How can you deal with this type of water?
If you’re turning the faucet and the water is rusty, it is indeed annoying. Whatever you do that involves water, seeing it discolored or even red-brown isn’t a good sign. However, you’re not alone. This situation happens to most of us when it comes to plumbing. This blog post is dedicated to helping you understand what causes your water to turn brown and what you can do about it.
What is in your rusty water?
Just because it’s brown doesn’t mean there’s something gross in it. Although the brown color might be suggestive of a certain type of waste, it’s not. Minerals are mainly what is in your rusty water. Sometimes it can be rust from your pipe or even sediment. In other cases, it can be a combination of all three.
Be mindful that rusty water usually comes with an unpleasant smell. If you sense something while you’re drinking water out of your tap, be sure to check it out.
Is rusty water from my plumbing water harmful?
Although cases in which rusty tap water could prove dangerous are rare, we recommend not drinking it too many times. The mixture is, in fact, not toxic, yet it is not clean. Unsanitized water can cause rash and allergic reactions.
Despite not being poisonous, rusty water is not drinkable
Other than that, unresolved rusty water can result in bacteria growing inside your plumbing system, causing further damage that can cost a fortune to fix. So as soon as you spot your water turning brown, start acting as soon as possible, or call a plumber for support.
What exactly causes rusty or discolored water?
The culprit to your water turning brown can vary. Please note that there can be multiple reasons behind rusty water from your tap. To spot any of the causes without much difficulty, read this part of the article slowly and thoroughly.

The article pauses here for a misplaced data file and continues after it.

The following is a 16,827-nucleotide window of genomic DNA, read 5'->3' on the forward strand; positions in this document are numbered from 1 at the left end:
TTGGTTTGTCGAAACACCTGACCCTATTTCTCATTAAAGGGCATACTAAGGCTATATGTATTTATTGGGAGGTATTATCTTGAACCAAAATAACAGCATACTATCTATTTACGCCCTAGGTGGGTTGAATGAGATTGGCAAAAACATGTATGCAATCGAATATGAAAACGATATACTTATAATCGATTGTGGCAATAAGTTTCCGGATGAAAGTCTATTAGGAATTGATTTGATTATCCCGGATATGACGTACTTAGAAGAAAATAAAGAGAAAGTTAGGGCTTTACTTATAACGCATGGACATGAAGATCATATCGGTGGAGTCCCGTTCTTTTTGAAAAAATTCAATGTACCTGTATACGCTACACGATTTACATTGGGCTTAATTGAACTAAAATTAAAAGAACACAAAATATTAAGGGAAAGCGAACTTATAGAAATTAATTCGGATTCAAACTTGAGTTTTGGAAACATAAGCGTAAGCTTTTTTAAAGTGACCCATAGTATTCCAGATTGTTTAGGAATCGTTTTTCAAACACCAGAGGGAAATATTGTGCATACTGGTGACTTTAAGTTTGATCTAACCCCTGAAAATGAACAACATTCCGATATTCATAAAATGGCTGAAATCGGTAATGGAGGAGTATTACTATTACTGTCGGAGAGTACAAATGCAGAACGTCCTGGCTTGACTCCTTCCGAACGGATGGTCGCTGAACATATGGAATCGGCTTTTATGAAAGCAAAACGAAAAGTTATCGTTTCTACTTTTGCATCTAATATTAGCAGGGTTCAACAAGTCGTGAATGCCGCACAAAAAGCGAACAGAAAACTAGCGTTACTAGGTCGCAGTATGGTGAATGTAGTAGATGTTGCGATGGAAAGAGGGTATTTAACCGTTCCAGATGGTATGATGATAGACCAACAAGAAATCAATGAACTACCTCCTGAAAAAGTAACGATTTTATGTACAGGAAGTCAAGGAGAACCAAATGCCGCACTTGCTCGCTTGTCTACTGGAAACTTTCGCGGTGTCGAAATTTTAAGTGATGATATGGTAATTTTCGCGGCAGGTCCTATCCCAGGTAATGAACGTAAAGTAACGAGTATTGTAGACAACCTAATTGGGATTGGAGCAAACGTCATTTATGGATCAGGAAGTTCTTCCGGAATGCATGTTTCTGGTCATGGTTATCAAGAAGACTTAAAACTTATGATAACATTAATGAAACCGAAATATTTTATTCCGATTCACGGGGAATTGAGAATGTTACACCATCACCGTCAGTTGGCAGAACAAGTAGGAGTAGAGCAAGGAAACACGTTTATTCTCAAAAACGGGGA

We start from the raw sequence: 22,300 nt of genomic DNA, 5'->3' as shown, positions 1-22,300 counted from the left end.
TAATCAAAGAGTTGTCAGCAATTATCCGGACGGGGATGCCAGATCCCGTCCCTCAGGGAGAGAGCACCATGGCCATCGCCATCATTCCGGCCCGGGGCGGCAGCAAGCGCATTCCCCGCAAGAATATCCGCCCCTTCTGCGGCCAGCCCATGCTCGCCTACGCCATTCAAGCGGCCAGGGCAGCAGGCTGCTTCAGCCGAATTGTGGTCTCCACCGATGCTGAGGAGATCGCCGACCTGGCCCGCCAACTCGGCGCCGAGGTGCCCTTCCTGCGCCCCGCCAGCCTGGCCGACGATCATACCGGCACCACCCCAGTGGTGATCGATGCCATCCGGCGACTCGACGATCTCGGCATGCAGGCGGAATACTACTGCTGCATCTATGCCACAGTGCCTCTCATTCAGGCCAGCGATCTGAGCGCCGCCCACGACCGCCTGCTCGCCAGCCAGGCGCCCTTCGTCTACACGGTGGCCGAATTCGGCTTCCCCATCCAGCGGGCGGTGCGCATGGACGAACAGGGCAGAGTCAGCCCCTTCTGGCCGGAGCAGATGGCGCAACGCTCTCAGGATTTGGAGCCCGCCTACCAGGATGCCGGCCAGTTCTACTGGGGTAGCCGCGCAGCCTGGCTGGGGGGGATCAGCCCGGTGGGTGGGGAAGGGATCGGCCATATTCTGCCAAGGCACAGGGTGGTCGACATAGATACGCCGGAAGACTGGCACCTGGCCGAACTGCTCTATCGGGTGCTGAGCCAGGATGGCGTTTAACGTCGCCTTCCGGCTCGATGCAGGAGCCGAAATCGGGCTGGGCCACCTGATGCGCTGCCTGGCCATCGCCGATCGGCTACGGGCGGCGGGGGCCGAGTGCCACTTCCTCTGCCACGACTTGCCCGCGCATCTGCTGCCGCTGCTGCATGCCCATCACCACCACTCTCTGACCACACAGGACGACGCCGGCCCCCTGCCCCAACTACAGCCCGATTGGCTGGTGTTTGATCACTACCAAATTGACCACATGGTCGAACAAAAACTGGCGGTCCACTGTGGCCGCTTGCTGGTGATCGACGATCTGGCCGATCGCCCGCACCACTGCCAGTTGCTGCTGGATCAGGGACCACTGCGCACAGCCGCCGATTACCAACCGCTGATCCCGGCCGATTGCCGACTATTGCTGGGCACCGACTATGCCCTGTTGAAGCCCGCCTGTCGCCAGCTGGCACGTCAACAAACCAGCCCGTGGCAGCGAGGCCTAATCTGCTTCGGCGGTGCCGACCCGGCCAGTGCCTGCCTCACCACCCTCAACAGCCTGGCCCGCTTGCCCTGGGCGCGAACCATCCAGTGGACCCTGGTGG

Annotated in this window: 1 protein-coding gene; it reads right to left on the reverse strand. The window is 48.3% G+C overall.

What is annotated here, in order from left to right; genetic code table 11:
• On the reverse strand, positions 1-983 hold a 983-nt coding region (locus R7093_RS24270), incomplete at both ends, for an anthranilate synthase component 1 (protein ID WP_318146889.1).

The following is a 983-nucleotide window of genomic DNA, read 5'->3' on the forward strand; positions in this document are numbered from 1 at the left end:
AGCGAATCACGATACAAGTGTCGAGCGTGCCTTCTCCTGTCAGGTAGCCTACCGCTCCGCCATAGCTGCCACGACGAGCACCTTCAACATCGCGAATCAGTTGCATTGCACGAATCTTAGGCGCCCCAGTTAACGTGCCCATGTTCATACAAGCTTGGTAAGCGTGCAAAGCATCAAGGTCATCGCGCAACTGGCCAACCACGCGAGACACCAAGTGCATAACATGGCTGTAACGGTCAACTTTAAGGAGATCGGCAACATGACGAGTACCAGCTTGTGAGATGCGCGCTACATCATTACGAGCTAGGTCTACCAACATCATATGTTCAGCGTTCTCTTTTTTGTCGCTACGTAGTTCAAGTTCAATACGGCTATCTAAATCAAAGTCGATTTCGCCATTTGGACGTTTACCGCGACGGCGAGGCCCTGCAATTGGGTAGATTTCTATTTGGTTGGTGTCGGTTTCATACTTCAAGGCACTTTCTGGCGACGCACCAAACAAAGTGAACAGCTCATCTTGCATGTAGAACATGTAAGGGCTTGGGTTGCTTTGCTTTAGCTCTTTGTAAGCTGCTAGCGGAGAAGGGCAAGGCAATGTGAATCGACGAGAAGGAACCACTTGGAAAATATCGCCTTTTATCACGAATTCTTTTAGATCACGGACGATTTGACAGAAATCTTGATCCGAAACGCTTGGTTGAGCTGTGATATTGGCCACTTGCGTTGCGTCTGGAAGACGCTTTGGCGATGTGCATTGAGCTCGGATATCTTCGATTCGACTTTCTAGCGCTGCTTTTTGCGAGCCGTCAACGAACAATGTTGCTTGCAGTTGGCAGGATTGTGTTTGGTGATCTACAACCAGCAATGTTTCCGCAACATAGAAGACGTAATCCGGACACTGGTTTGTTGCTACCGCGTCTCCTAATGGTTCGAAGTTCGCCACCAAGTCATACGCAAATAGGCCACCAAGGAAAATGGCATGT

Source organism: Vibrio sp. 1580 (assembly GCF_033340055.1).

a. Your pipes
Did you recently change your pipes, or haven’t you replaced yours in a long time? If it’s the first scenario, then it’s more likely that the change in pressure has caused rust from the old pipes to get into your main water supply and turn your water into a different color as a result.
If your pipes haven’t been changed in a long time, they’re likely to be damaged, leading to pieces of metal in your water supply.
b. Your pipe is rusted
A chemical reaction in your plumbing system can cause rust to form. After some time, high pressure and water flow make your output water discolored.
c. Debris and other objects in your plumbing system
Constructions in the vicinity may slip debris and other anonymous objects into your water supply. If your water looks brown and there’s a building being constructed nearby, rest assured that the water will return to normal after several hours.
d. Old or Damaged Water Heater
One thing to notice when your water is discolored is to see whether it is because of the cold or the hot water. If the hot water is causing the change, you might want to check your water heater and make the replacement necessary.
How to handle rusty water when it happens
When you witness your water turning brown, try to run the tap for at least 20 to 30 minutes. If the discolored water still exists, check on your neighbor to see if they share the same issue. If they do, then it’s the town’s water supplier that needs to fix their system.
However, if you’re the only one with the problem, try to identify the real cause using the information given above. Should it be an impossible task, you can call your local plumber to help you figure out the problem.
If you’re in San Jose and you run into the same kind of situation? Give us a call. We will be right over and support you quickly and precisely.
That’s how you can handle rusty water from your plumbing system. There are things you can do by yourself. Please be mindful and contact a professional if you can't DIY. You will see your water running as clear as day as soon as possible.